With many payments becoming available at the click of a button, money launderers have, for some time, seen online payments as an easy way to wash their illicit funds. The size of the challenge is only increasing with the global payment processing market expected to nearly double to $2.9 trillion by 2030, according to Boston Consulting Group - mostly on the back of this digital boom.
As the volume, speed and sophistication of digital payments grow, so do the vulnerabilities of payment service providers (PSPs). Some are becoming established, others are relatively new and inexperienced in compliance. But all are keen to prove that they are not a soft underbelly criminals can attack.
KYC and AML are powerful complements to each other and important elements for Payment Service Providers looking to protect themselves against fraud and financial crime. Both involve verifying the identity and legitimacy of individuals and organisations through rigorous checks. In itself, that makes it harder for criminals to operate. In addition, AML checks help to uncover the money trail, understanding where money comes from and how it’s spent so that organisations can ensure it’s not laundered through them.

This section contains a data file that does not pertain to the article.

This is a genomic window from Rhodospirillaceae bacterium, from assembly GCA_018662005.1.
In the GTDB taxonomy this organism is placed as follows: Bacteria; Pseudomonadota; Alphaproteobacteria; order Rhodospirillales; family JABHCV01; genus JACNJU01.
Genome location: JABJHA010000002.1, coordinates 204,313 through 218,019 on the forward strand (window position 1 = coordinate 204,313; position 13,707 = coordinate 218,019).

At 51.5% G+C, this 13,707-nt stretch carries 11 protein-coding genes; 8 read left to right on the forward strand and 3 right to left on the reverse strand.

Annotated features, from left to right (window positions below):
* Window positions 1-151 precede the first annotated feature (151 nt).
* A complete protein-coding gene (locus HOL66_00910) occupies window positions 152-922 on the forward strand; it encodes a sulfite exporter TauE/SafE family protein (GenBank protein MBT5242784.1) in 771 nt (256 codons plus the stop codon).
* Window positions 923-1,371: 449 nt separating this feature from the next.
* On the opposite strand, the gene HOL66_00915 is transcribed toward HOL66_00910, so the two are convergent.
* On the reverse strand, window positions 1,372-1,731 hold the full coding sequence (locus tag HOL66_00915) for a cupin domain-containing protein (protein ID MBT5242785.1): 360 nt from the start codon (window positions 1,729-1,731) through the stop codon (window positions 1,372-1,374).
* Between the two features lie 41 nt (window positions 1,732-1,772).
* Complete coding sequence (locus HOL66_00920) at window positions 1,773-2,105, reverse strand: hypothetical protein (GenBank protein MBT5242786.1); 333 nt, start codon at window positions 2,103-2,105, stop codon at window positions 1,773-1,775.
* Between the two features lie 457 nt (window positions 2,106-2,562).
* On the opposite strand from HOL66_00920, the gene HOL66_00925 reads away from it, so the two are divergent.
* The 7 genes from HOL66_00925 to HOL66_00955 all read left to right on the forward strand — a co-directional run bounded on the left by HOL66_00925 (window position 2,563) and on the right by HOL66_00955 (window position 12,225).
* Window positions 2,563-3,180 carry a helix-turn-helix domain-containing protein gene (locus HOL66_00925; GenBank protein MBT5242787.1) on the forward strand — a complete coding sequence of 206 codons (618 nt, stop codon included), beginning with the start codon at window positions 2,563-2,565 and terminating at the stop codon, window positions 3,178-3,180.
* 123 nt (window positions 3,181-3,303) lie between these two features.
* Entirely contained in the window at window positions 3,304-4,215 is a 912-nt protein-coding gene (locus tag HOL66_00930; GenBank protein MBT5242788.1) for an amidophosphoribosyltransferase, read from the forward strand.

In this industry report, we examine:
- Where PSPs may be vulnerable to AML risk
- The current regulatory environment in the UK, EU, and US
- Screening for sanctions, ultimate beneficial owners (UBOs), and politically exposed persons (PEPs)
- How to ensure compliance with AML and KYC regulations
Download this valuable analysis today by completing the form on the right.